Through the tribe of Judah, the lion symbol came to represent the blessing, majesty, and even divine protection of the Jews. It is not surprising, then, that the lion symbol continued to be used even after the destruction of Jerusalem, the capital of Judah’s nation, in 586 BCE.
In the Bible, the lion is royalty and the Universe, so it means to trust that your needs will be met.
In Matthew 1:1–6 and Luke 3:31–34 of the New Testament, Jesus is described as a member of the tribe of Judah by lineage. Revelation 5:5 also mentions an apocalyptic vision of the Lion of the tribe of Judah.
According to the Jewish Federations of North America, there are 17,500 Lions of Judah across the globe.
Judea or Judaea, and the modern version of Judah (/dʒuːˈdiːə/; from Hebrew: יהודה, Standard Yəhūda, Tiberian Yehūḏā, Greek: Ἰουδαία, Ioudaía; Latin: Iūdaea) is the ancient, historic, Biblical Hebrew, contemporaneous Latin, and the modern-day name of the mountainous southern part of the region of Israel.
In Christian tradition, Mark the Evangelist, the author of the second gospel is symbolized by the lion of Saint Mark – a figure of courage and monarchy. It also represents Jesus’ Resurrection (because lions were believed to sleep with open eyes, a comparison with Christ in the tomb), and Christ as king.
The four faces represent the four domains of God’s rule: the man represents humanity; the lion, wild animals; the ox, domestic animals; and the eagle, birds.
Its most common traits are: majesty, strength, courage, justice, and military might. It can be both solar and lunar. Commonly reffered to as “the KING of the beasts,” it is a symbol of Kingly power and might, but as the lioness it is commonly related to the Great Mother and protection.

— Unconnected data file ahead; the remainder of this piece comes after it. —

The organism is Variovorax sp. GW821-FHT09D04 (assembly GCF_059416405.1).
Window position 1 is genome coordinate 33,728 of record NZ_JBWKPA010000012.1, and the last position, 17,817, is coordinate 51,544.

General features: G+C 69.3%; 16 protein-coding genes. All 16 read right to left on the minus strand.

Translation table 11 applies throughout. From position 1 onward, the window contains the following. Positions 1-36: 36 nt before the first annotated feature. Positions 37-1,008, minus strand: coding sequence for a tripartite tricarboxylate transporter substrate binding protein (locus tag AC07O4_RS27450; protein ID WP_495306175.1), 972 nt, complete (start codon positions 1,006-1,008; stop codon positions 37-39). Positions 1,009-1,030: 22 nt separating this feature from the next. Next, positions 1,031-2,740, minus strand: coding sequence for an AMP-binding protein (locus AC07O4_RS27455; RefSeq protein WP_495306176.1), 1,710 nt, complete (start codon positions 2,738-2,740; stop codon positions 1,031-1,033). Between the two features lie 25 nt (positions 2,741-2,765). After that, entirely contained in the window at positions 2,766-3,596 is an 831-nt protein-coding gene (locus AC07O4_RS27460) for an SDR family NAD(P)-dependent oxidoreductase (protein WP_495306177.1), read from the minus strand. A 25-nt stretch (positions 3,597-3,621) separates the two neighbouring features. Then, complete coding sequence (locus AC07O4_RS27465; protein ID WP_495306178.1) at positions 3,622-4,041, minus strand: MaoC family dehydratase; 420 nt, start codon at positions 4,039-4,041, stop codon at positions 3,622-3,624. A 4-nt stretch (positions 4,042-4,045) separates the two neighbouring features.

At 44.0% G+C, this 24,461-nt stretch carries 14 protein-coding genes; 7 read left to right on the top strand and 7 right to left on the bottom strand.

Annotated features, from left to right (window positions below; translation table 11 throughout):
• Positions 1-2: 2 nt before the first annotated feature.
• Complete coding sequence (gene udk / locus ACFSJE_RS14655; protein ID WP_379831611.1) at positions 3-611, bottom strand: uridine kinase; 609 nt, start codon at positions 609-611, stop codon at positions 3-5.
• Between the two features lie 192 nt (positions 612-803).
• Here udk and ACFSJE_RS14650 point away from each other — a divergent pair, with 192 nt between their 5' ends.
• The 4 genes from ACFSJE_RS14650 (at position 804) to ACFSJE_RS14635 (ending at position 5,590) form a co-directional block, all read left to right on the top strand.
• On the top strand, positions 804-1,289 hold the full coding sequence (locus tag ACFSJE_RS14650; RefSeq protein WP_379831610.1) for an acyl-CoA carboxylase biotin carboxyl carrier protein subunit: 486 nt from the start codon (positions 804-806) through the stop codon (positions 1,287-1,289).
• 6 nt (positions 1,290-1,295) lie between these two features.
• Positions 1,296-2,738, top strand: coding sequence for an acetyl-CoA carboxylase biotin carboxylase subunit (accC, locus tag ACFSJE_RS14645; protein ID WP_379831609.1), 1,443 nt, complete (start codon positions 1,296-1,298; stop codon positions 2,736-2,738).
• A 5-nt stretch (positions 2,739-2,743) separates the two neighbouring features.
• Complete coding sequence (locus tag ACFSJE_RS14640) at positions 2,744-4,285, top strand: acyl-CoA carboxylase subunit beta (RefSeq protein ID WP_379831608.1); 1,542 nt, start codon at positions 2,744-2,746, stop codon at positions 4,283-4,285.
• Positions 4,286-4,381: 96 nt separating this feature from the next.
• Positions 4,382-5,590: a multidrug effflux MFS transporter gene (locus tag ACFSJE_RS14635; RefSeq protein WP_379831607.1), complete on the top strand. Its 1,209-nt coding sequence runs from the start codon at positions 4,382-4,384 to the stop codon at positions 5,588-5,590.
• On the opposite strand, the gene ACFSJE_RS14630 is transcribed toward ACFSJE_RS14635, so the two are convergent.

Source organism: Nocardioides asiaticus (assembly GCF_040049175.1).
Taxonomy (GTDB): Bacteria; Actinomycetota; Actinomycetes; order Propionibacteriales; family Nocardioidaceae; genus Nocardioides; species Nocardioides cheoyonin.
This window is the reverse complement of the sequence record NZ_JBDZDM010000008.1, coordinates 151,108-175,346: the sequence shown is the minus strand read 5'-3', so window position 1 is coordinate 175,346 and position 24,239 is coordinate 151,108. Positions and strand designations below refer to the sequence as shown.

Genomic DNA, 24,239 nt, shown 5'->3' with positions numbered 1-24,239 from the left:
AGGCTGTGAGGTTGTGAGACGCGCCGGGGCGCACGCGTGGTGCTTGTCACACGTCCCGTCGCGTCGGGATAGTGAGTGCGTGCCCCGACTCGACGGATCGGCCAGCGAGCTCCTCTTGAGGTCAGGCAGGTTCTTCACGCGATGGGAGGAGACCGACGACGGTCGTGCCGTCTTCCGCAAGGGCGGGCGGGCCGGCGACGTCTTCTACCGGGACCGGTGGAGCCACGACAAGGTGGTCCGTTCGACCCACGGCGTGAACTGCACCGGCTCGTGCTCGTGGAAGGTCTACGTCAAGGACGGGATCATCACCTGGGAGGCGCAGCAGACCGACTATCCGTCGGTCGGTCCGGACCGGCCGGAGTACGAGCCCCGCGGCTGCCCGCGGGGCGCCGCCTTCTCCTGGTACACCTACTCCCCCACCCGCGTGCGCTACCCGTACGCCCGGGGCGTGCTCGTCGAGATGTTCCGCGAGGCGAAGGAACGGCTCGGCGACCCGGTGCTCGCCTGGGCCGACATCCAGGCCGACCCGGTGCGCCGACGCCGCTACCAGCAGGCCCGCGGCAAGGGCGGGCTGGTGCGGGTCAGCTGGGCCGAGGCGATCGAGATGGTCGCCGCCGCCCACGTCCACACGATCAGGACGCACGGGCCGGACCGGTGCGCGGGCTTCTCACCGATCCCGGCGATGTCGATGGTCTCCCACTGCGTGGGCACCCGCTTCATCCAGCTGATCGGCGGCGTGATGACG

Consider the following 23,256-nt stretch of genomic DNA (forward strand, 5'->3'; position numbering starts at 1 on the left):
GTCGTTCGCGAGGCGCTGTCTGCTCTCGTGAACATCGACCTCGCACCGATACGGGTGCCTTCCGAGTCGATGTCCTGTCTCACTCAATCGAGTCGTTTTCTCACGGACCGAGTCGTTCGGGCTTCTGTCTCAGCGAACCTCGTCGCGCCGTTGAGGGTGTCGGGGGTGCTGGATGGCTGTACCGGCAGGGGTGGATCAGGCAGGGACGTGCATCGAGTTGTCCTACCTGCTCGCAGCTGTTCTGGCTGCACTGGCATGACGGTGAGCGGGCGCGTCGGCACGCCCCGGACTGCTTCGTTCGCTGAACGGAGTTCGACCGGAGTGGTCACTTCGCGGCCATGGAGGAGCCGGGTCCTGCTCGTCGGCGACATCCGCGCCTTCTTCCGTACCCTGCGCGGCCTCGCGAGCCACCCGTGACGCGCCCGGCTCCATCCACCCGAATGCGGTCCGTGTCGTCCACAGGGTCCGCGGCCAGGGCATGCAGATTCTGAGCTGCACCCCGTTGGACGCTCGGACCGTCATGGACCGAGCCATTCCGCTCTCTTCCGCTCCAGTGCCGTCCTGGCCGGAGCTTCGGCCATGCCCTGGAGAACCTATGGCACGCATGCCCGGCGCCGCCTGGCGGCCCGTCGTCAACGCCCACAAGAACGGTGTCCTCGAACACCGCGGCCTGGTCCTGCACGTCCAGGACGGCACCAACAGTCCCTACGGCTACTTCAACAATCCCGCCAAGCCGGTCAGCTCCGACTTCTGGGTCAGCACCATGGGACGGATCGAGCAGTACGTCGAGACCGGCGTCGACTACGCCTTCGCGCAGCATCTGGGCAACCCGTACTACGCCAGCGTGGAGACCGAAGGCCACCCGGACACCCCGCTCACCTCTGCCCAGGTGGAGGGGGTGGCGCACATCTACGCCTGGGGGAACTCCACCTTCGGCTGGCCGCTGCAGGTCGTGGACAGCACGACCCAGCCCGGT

The symbol is used in both Christianity and Judaism to represent the Messianic Age. In addition, in Christianity, according to a sermon by Augustine, the lion stands for Christ resurrected, the lamb for Christ’s sacrifice (“He endured death as a lamb; he devoured it as a lion.”—Augustine, Sermon 375A).
The tribe of Judah settled in the region south of Jerusalem and in time became the most powerful and most important tribe. Not only did it produce the great kings David and Solomon but also, it was prophesied, the Messiah would come from among its members.
To the tribe of Judah was assigned the most honourable station in the camp, in the east, before the entrance to the Tabernacle, and under its standard the tribes of Issachar and Zebulun pitched their tents. The colour of this banner was crimson or scarlet.
The Hebrew name for Judah, Yehudah (יהודה), literally “thanksgiving” or ” praise,” is the noun form of the root Y-D-H (ידה), “to thank” or “to praise.” His birth is recorded at Gen.
Origin:Hebrew. Popularity:331. Meaning:praised. In the Old Testament, Judah was the fourth of Jacob’s 12 sons and known as the ancestor of one of the tribes of Israel.
According to the Hebrew Bible, the Kingdom of Judah resulted from the break-up of the United Kingdom of Israel (1020 to about 930 BCE) after the northern tribes refused to accept Rehoboam, the son of Solomon, as their king.
By the early 20th century, the white oryx, Syrian brown bear, Asiatic lion, Asiatic cheetah, and Syrian wild ass had become extinct in the region.